The design focused on cognitive pathways and support for OODA orientation are not just valuable for executives. All users of ActionCue CI, in a variety of roles and with differing responsibilities, enjoy enhanced efficiency and productivity in their work, largely due to integrating daily into intuitive workflows. This is applicable whether a user is oriented to the OODA or PDCA mindset. All users collaborate and engage with necessary information more easily and when using ActionCue CI, and that is a big win.
If you’ve ever spent any time as patient in a hospital room, you can recall how your surroundings affected you—for better or for worse. The effects of hospital room design on patients can be profound, according to a New York Times report on specially-designed rooms at the University Medical Center of Princeton. These rooms included comfortable features such as:
The results were pretty amazing. Not only did patients report a stunning 99% satisfaction score, but they also asked for nearly a third less pain medication than patients in other rooms. Just as important are the potential safety benefits of a well-designed hospital room. Handholds in the right places can do much to prevent falls, for instance, while the use of non-shiny floor finishes can help individuals with glare-related vision problems. Even the choice of artwork style and subjects on the walls can make a direct impact on patients’ quality of experience.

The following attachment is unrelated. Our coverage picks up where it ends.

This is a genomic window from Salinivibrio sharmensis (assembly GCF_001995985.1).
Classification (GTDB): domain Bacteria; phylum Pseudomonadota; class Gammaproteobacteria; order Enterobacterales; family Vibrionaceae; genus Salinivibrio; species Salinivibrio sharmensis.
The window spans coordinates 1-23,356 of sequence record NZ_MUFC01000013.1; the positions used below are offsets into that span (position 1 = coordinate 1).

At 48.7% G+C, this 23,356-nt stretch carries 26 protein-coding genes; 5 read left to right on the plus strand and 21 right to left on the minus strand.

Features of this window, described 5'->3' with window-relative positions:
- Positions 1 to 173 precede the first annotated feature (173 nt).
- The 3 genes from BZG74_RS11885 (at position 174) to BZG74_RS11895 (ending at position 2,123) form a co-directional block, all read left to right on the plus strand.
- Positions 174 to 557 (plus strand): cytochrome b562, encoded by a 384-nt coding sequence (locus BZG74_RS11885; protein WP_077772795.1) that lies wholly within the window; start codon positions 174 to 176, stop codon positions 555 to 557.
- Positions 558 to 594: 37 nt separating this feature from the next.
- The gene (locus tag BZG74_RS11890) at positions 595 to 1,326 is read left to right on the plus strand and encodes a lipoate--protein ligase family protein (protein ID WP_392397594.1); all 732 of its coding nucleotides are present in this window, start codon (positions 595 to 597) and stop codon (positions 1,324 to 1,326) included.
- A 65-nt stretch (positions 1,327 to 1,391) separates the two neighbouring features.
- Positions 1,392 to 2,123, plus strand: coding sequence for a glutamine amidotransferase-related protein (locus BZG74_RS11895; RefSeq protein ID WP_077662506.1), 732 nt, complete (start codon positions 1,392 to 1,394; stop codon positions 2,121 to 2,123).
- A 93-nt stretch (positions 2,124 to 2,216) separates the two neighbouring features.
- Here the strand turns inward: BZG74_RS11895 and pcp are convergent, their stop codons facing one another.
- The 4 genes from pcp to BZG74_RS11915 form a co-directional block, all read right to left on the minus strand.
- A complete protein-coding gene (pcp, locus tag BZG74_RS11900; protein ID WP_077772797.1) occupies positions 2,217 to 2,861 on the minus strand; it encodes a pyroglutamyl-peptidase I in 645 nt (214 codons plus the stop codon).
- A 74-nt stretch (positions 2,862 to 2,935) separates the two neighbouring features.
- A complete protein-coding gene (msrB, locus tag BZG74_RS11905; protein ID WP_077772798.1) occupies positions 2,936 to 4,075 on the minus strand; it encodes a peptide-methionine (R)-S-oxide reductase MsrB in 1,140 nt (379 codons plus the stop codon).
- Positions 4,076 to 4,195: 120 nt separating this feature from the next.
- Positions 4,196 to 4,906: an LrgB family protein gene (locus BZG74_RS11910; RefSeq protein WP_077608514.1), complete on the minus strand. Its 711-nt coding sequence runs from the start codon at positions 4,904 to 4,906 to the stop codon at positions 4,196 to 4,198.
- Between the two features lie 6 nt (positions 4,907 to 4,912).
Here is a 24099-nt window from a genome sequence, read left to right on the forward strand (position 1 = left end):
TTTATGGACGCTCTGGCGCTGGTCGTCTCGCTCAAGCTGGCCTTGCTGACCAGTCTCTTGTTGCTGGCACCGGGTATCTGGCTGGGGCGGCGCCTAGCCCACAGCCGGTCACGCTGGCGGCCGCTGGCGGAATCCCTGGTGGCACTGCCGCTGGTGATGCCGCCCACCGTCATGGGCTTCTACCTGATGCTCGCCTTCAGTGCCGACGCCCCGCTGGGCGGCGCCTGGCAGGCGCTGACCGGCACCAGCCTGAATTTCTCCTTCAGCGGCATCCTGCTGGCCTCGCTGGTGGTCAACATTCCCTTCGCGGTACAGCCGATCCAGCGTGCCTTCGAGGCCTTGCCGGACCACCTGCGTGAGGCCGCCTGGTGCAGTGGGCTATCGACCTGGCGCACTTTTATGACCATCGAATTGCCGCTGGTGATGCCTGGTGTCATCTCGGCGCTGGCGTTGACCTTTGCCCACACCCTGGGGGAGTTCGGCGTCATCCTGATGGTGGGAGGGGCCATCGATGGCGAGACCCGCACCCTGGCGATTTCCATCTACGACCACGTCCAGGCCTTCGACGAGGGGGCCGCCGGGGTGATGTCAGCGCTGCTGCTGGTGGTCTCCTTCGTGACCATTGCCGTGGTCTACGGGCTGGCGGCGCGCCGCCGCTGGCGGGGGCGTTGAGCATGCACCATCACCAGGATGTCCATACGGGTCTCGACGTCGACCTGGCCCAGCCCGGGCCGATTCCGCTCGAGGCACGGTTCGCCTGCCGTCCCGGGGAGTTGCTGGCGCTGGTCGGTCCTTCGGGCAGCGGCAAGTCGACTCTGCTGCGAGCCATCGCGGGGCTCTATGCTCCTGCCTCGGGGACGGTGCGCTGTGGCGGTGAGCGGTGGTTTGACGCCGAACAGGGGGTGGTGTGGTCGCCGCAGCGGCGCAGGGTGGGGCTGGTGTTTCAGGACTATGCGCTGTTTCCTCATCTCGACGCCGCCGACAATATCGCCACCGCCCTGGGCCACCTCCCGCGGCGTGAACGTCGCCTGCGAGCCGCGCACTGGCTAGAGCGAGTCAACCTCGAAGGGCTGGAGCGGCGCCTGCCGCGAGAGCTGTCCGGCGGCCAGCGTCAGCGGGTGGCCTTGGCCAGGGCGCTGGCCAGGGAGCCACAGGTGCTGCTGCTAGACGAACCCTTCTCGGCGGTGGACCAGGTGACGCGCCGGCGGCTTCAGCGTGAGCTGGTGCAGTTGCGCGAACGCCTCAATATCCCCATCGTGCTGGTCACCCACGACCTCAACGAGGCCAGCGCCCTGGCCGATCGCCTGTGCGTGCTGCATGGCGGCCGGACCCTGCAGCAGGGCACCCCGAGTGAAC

Imagine how the right mix of safety event reporting and patient satisfaction information, as offered by ActionCue CI‘s integrated solutions, could help you optimize your own hospital rooms. You might find that certain room designs show a higher incidence of falls, leading you to change the flooring material, handhold placement and other features for the better. Even coming to an agreement on the nature of those changes becomes easier when you’re able to prepare easy-to-read staff reports for meetings. If certain medical mistakes seem to be occurring more frequently in specific rooms or areas, you can determine where you need to make adjustments. With ActionCue CI, all of these insights can be readily available. Contact us today for more information.
As the saying goes among software industry veterans, the cost burden of a highly customized product is applied to the customer “up-front and over-and-over, every day, inside and outside.”
Hospitals and other companies need to be somewhat aware of commercial software development economics, as it applies to buyers, since they are buying so much IT these days. A software product company does best when the high cost of developing the software is spread across many customers that use the same software as it is. Customization changes that. It requires each customer for which customization is done to bear the distinct and direct costs of that development that is uniquely done for them. There may be ways to economize the process, but it becomes substantial when much of the delivered software is customized. When the Total Cost of Ownership (TCO) for the software customer is considered, as it should be, customization costs becomes a big concern.